John Jorgenson’s son had just graduated from high school when he died of a traumatic brain injury. He was 18 years old.
“His internal organs were able to be transplanted. His heart, lungs, kidneys, liver, pancreas. So six people gained life through his donation,” Jorgenson said. “And through that my wife’s grieving, my wife’s and my grieving has become easier since we know he gave life to others. “
John worked as a paramedic for thirty years, so he’s seen how organ donation can impact families from every angle.
That’s why the Phi Theta Kappa Honor Society invited him to speak at their organ donation forum at Western Iowa Tech.
The group hopes by showing people the positive impacts an organ donor can have, they can get more people to have the conversation about what can happen after their death.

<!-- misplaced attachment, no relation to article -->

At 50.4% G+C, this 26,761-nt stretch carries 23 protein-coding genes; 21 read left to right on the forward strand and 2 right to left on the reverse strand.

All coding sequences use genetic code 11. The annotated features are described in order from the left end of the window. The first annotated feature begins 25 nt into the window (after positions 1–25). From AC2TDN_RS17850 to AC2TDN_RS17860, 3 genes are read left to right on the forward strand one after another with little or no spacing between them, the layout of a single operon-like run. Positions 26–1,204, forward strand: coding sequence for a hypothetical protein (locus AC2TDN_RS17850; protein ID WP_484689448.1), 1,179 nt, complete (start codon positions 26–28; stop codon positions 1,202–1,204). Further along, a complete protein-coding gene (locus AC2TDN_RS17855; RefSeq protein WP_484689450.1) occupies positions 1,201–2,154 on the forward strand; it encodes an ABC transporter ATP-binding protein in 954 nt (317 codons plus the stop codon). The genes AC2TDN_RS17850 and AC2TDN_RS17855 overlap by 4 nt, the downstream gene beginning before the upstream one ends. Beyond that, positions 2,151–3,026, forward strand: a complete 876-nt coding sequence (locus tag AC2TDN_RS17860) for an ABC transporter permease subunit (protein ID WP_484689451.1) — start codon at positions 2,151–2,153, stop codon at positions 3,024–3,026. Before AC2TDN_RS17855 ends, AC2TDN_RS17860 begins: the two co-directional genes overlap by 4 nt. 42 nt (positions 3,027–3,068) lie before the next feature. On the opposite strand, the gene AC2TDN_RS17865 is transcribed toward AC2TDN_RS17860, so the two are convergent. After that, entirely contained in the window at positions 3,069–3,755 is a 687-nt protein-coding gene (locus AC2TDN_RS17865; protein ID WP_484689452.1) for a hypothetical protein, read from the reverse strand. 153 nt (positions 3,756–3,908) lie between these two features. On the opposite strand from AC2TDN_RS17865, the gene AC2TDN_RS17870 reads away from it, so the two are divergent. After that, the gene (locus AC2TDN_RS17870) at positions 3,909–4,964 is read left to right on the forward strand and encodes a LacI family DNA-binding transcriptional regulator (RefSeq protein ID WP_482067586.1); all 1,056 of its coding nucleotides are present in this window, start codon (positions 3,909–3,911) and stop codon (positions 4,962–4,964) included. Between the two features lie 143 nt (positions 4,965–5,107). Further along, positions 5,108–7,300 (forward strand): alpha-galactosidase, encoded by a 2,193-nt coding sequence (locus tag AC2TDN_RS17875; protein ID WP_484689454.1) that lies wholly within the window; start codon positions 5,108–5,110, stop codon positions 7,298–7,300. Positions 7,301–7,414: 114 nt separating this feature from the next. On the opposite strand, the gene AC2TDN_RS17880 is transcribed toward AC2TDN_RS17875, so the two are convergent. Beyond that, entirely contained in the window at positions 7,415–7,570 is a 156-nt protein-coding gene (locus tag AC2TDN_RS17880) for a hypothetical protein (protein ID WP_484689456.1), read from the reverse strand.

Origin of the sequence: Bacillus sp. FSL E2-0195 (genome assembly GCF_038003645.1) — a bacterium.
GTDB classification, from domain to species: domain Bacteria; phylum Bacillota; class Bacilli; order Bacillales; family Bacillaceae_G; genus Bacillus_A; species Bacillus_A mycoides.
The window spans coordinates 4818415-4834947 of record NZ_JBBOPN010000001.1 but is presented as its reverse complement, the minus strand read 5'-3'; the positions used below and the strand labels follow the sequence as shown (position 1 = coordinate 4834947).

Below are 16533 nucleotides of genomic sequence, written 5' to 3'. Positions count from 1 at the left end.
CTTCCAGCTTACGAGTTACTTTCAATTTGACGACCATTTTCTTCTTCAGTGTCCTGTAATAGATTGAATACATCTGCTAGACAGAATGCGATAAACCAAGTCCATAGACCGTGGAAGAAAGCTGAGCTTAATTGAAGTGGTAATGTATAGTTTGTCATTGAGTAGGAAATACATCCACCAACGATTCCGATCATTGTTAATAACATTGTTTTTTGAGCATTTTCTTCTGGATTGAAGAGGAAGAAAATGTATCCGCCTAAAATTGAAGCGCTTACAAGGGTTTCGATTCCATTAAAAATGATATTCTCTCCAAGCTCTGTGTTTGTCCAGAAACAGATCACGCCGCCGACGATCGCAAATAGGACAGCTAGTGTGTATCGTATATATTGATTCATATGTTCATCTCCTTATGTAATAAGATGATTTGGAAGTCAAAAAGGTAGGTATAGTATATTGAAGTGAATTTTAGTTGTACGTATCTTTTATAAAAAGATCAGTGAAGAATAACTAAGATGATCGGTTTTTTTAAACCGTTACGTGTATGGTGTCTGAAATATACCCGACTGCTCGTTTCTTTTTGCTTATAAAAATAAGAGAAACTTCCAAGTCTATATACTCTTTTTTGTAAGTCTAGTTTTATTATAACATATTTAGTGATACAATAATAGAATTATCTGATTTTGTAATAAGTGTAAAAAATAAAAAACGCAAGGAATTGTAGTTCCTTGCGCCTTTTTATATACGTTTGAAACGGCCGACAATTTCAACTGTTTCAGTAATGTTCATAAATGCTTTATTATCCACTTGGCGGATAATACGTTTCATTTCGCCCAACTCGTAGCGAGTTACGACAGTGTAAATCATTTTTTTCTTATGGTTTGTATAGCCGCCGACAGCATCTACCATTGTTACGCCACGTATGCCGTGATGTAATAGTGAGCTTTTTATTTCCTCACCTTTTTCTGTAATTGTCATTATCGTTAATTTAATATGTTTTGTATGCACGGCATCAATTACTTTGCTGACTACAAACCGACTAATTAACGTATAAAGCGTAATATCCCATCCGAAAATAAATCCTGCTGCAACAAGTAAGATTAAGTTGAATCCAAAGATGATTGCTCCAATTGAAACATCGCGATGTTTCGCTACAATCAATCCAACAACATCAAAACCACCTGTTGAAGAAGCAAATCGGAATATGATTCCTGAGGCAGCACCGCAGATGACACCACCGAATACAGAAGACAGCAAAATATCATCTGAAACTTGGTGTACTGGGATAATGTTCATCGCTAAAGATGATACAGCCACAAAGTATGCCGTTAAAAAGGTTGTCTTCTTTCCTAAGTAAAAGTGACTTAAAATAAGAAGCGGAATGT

“We hope to reach everyone out in the community and encourage them to become organ donors because we do have quite a bit of need not just around the world but here in Iowa,” said Kelly Mathison, a member of Phi Theta Kappa. “And we just want to be able to help those that are in need “
For John, it’s a story he shares despite how painful the memories are, all to keep his son’s memory alive.
“I just think it’s a neat opportunity to make people aware of the benefits of organ donation,” he said. “It’s important that the word gets out and my son’s story is one of those that can help promote life in the midst of tragedy.”